The event will also welcome 30 individuals who have been cured from the disease, some of whom will share their testimonies of suffering and societal exclusion – at times even from their families – due to misconceptions and cultural prejudices toward those infected with Hansen’s Disease.
“The problem with leprosy is that even if these people are cured of this disease, they would still be facing stigma as well as discrimination from society and from the villages where they live, just because they used to be a patient of leprosy,” Sasakawa said.
Up until recently, certain countries had laws preventing people with the disease, even those who have been cured, from getting onto trains or public buses. Some laws have even allowed for divorce should one spouse become infected.
In some cases, those affected by leprosy were barred from competing to become a parliamentarian, Sasakawa explained, noting that even today countries make it impossible for those affected by leprosy to immigrate, barring entry for those either sick or cured.
“Many people talk about the disease of leprosy, however there aren’t many people who have shaken hands with those patients or the infected people, or who have touched them or who have heard human history directly from these people who experienced that disease,” he said.
The testimonies from cured individuals, then, will be key to ending the stigma surrounding the disease, he said, because many people have never had any real contact with the patients, who often live a “very harsh and painful life throughout their experience” of illness.
“It’s not us who should be speaking on behalf of these people, but the patients and the infected people themselves…so that the public would be able to feel more sympathy and show more empathy to these people and their lives of hardship,” Sasakawa said.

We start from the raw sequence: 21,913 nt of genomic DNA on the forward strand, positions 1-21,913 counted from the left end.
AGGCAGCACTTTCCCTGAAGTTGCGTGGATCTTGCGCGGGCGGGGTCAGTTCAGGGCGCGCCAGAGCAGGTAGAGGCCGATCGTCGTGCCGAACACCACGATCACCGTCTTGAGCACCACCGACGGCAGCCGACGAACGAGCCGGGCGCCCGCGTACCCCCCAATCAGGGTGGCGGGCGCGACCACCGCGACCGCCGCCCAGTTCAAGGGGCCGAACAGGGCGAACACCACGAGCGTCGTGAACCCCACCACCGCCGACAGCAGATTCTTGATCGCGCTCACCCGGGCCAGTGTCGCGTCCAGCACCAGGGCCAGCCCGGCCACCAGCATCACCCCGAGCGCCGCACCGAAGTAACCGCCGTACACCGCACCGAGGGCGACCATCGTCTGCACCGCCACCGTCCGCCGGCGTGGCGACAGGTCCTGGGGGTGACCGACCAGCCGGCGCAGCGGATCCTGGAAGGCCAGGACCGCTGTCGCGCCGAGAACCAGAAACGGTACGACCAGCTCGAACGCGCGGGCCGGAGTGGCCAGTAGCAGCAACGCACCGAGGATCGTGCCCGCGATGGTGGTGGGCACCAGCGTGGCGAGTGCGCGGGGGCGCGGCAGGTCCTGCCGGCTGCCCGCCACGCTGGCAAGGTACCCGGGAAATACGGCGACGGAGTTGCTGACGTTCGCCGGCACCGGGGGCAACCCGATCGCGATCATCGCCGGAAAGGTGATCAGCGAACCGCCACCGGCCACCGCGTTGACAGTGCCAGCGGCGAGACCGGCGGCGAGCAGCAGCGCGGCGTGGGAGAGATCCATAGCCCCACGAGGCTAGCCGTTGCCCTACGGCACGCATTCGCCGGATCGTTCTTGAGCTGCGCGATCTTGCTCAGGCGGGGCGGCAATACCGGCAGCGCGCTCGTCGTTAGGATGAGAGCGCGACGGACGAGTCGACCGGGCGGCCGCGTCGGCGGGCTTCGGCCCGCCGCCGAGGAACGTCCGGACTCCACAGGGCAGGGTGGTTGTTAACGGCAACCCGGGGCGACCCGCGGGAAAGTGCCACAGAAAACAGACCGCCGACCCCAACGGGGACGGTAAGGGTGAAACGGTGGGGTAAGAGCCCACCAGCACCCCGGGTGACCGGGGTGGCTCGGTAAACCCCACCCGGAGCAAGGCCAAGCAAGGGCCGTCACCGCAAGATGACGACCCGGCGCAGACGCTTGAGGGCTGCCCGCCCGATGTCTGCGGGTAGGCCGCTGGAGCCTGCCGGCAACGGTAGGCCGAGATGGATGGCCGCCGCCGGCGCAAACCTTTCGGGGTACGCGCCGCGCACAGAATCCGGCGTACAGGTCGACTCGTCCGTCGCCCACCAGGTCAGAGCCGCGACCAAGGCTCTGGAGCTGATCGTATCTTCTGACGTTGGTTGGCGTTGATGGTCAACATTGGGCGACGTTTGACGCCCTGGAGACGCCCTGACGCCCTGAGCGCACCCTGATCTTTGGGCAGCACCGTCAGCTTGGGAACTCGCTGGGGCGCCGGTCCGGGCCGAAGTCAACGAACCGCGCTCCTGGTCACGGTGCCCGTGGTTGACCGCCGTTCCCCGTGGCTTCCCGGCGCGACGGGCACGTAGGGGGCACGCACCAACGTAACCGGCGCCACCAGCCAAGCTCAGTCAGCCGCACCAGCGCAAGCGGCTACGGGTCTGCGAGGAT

He voiced his expectation that religious leaders who gather for the conference would cooperate in disseminating the correct information about leprosy, and would spread the message to their faithful that “people should not discriminate against people infected with leprosy.”
Sasakawa also voiced his hope that individuals who have already been cured would become more vocal, rather than staying silent due to the fear of discrimination.
Fr. Jean-Marie Mate Musivi Mupendawatu, secretary of the Pontifical Council for Pastoral Assistance the Health Care Workers, was also present for the news conference.
He told journalists that while there is no scheduled encounter between Pope Francis and conference participants or those who have been cured from leprosy, the Pope is known for his “surprises.”
The conclusion of the event will be a Mass celebrated by Pope Francis this Sunday, June 12, for the Jubilee of Sick and Disabled Persons, he said, but added that “there could also be other surprises from Pope Francis. For now we’re waiting. We still don’t know what surprise” might come.